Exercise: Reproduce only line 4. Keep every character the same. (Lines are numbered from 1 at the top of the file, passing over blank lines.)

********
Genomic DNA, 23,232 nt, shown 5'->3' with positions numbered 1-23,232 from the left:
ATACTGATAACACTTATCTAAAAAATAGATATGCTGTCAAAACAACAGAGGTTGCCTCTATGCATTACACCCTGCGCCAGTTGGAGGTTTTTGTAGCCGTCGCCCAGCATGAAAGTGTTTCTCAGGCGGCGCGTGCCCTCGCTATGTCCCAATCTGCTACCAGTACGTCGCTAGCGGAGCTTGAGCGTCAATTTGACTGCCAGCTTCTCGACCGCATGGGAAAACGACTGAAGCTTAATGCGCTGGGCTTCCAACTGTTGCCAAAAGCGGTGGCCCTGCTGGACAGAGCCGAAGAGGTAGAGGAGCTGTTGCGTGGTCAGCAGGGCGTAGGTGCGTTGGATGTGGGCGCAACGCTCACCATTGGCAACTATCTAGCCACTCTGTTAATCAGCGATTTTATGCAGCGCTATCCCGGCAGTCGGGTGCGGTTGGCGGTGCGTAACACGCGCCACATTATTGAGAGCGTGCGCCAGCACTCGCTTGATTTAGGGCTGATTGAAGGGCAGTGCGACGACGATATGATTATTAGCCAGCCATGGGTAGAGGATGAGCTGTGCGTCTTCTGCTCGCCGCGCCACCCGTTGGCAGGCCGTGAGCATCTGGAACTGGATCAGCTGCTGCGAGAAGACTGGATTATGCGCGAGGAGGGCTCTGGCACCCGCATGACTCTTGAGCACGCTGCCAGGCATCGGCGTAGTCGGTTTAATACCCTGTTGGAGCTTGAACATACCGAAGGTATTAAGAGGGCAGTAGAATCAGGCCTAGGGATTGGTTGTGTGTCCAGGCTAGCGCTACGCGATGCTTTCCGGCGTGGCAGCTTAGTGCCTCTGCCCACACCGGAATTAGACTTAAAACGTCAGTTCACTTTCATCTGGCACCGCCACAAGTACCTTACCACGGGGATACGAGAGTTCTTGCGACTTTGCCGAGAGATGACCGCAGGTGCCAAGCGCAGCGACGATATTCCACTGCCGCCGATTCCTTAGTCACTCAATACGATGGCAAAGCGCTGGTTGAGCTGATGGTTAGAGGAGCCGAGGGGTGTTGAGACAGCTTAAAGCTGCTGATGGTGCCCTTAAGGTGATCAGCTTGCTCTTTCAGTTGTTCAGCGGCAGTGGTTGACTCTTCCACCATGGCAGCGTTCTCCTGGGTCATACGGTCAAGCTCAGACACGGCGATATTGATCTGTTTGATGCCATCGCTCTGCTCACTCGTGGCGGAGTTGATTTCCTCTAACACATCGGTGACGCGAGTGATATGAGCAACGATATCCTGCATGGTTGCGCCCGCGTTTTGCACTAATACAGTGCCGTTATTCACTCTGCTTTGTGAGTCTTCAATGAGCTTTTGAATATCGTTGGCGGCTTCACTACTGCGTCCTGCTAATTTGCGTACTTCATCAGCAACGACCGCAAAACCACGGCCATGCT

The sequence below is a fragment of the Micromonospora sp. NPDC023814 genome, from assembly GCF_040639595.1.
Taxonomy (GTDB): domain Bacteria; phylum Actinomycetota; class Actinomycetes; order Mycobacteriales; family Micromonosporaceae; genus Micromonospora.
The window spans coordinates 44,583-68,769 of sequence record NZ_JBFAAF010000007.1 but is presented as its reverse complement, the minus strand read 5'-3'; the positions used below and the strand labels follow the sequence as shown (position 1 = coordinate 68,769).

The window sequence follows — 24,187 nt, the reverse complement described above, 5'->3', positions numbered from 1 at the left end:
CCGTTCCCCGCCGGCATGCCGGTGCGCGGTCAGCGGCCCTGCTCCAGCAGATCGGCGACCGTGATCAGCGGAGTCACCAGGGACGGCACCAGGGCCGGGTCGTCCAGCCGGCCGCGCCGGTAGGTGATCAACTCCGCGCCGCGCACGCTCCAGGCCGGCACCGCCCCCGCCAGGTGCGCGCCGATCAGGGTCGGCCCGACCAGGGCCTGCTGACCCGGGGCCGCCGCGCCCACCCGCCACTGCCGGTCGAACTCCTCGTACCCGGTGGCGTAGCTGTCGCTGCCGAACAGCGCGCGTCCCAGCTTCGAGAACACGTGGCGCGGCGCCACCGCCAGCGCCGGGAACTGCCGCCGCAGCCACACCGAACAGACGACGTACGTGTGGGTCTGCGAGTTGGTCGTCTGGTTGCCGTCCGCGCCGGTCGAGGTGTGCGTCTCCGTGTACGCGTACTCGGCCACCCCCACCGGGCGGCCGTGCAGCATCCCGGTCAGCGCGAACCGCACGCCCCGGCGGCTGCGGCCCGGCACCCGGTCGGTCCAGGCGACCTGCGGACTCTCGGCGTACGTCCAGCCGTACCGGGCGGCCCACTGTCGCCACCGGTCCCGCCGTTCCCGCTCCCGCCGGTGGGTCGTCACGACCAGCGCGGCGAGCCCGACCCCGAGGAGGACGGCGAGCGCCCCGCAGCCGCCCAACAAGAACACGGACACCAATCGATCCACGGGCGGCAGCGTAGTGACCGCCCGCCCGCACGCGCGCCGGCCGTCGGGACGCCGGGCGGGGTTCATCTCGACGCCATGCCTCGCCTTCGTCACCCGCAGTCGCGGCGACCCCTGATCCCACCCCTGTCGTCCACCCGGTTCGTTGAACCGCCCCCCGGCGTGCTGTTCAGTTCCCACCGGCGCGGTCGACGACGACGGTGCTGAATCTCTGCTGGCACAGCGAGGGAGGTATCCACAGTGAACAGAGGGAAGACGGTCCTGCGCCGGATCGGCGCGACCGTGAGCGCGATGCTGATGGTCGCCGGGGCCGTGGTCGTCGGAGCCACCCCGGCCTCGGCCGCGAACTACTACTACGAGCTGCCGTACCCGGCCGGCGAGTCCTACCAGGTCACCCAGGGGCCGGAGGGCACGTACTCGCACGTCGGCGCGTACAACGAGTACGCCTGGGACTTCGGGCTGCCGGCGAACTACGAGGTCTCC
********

Taxonomy (GTDB): domain Bacteria; phylum Actinomycetota; class Actinomycetes; order Mycobacteriales; family Micromonosporaceae; genus Micromonospora.